I think I'm going to start posting a photo of the day. We've been taking lots of walks and exploring our new surroundings and nearly every day I see something interesting. So, my goal is to post a new picture every day, preferably one that was taken on that day, but sometimes hooking up the camera and downloading pictures gets tedious...so I might have to recycle old pics too.
This is the view from our bedroom window. There's a beautiful Maple tree that is so bright orange right now it almost looks fake...It probably looks extra bright because it's usually against a backdrop of grey clouds!
My mom just left after a six day visit and man did we do a lot in six days! I love to cook and bake, especially with friends, so we went to town in the kitchen. Plus my new kitchen is so much more spacious and well-designed, and my oven has three baking racks!
I got this recipe from my famous grandmother, Gigi (a near clone of Martha Stewart, except not as criminal). If I have the story straight, it originally came from her sister's husband, who was from Hungary. But really it doesn't matter, all that matters is how incredibly amazing these nut rolls are. Here's the gist of it:
You start by making a sweet dough
Then you make the nut mixture with walnuts, eggs, honey...etc
Then you roll out the dough into 8 discs and spread some nut-a-licious on it
Roll 'er up!
Let 'er rise
And eat the whole roll in one sitting! Delicious!
If you come visit us you can have your own! Just a little incentive!
I never thought I would start a blog. I find the whole idea very weird, and a lot scary. There are a few blogs I read regularly, some of which I personally know the authors and two written by women I've never met. I read my friend's blogs to keep up on their lives, and the other two I read mostly for entertainment - they're both really good writers, and I guess they write about things that I identify with. But i constantly ask myself, Why do people blog?
I guess there are a lot of reasons, but as we prepared to move across the country I began to wonder how I would keep in touch with all the people I love back home. And then I just threw it out there - I started telling people I was thinking of starting a blog...so then I had to start thinking about it. So now I'm asking myself Why would I start a blog?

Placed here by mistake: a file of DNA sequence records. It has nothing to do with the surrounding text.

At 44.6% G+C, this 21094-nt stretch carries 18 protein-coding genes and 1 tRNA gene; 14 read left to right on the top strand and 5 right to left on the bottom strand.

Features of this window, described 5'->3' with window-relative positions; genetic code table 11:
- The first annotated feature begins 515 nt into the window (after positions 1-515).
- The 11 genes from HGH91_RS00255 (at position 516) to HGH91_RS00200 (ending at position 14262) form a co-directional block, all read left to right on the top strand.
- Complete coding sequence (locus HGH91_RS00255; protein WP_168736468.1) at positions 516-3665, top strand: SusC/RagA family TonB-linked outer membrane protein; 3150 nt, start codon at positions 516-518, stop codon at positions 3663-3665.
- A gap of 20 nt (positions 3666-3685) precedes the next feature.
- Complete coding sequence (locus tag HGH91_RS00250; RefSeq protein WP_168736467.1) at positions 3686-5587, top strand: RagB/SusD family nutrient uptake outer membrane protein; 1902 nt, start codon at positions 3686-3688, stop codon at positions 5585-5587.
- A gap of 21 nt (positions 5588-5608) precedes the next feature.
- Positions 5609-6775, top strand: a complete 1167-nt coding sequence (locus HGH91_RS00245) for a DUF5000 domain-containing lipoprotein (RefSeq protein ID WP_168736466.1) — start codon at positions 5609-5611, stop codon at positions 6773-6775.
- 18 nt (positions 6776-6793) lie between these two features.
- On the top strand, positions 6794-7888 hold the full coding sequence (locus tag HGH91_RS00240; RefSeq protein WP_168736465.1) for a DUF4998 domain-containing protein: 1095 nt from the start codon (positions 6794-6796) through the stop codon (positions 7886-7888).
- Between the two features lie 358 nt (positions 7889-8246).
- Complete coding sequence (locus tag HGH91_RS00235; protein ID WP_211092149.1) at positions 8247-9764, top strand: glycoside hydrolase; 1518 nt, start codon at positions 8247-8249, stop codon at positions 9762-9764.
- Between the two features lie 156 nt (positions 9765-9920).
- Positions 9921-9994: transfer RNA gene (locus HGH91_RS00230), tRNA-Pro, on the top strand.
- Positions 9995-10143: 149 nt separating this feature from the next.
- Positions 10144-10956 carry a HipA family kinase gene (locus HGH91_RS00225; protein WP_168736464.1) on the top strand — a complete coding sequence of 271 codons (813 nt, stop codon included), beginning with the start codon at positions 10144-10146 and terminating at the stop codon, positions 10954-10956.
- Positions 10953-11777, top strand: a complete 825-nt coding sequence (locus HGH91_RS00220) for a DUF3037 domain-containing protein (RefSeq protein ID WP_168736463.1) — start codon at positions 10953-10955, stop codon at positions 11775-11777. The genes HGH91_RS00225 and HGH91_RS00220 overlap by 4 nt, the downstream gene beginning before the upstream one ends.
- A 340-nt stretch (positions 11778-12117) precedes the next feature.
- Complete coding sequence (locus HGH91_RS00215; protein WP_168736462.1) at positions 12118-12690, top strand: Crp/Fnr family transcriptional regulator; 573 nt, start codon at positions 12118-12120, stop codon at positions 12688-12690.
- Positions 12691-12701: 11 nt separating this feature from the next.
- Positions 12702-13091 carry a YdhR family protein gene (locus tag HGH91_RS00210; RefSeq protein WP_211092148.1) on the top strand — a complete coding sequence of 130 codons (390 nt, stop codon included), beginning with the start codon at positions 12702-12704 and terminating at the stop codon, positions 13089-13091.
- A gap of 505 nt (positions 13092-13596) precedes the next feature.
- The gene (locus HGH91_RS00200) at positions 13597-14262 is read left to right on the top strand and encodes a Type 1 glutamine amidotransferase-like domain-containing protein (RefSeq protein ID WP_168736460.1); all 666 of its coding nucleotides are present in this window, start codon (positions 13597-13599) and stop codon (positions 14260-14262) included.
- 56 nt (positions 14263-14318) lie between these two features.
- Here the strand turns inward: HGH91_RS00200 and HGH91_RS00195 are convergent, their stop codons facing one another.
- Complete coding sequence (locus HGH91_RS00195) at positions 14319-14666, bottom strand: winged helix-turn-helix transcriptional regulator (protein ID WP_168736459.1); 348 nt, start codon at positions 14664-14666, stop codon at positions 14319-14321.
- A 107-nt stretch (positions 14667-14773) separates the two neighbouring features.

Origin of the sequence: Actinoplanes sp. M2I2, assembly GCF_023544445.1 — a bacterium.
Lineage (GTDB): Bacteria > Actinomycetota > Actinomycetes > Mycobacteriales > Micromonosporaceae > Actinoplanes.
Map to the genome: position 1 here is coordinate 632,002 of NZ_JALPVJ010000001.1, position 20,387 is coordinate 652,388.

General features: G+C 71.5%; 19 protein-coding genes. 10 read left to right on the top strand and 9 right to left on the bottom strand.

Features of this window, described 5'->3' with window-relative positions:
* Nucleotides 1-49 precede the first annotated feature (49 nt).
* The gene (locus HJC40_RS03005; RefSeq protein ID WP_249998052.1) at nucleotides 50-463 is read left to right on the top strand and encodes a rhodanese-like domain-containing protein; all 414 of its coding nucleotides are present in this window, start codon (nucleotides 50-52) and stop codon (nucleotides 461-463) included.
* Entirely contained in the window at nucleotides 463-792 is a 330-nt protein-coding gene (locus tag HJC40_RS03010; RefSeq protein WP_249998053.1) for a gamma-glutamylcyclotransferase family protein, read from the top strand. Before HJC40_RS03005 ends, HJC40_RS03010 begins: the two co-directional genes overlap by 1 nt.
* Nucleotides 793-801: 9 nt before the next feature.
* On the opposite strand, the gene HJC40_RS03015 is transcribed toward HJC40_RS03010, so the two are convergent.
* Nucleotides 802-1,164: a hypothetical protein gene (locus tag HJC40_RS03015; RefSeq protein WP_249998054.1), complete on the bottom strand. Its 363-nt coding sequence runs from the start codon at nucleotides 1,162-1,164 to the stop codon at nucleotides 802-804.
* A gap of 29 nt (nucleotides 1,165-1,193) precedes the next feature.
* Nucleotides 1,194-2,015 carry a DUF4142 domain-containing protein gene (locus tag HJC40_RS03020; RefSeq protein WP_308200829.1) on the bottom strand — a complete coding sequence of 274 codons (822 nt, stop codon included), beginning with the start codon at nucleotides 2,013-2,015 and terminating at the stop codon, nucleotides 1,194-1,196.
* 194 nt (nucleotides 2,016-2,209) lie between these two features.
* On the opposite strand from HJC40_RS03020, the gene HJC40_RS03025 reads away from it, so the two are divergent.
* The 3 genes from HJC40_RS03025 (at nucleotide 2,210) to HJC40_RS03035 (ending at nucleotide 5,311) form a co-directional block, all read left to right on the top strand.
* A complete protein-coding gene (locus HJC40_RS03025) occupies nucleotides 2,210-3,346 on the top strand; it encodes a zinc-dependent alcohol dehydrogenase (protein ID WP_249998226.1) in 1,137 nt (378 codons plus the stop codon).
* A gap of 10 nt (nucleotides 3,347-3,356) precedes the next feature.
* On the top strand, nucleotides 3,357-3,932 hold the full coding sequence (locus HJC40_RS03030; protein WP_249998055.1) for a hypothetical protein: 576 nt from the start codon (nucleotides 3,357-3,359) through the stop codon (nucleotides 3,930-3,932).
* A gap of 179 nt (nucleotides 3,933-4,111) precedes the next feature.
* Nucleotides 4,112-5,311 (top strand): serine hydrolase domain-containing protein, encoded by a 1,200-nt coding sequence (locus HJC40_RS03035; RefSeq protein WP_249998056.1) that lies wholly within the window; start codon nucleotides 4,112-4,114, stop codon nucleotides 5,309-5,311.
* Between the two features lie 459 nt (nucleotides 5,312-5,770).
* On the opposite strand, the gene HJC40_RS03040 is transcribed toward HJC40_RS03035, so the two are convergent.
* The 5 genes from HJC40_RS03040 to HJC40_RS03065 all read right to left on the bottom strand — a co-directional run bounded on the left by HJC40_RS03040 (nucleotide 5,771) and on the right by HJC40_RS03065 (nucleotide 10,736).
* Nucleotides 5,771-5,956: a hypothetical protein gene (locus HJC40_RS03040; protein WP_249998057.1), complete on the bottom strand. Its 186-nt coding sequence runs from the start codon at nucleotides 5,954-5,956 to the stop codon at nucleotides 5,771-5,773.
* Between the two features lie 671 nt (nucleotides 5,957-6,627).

You see, I have a lot of problems with the whole idea of blogging. First off, it's a little scary. I know a whole lot of personal stuff (though what is actually personal in this day? i believe blogging has significantly contributed to the further blurring of public vs. private) about these women who's blogs I read. And in my case, it doesn't really matter because I don't plan to do anything with that knowledge. But what if Joe Shmo crazy man who lives seven blocks from my house finds my blog and starts stalking me? That's creepy.
Blogs seem so intimate, and yet a blogger willingly posts knowing that anyone could access that post. What does that say about bloggers? Are we (with this preface-post i guess i'm now in the group) starved for attention?
So with that said, this is my aim in joining the blogging world: I plan to blog as an outlet, first and foremost. I have a lot of thoughts that jumble around in my head throughout the day (and night). I hope to use blogging as a way of letting some of those thoughts out to see what sticks. So, my number one goal in blogging is selfish, just so you know now. I also plan to blog as a way of journalling what we've been up to - which allows my friends and family to keep up on our lives, especially now that we're 2,367 miles away. But once blogging becomes a burden to me I know I'll quit. I have enough things that keep me up at night.
So there you have it, now you know what to expect. And knowing is half the battle.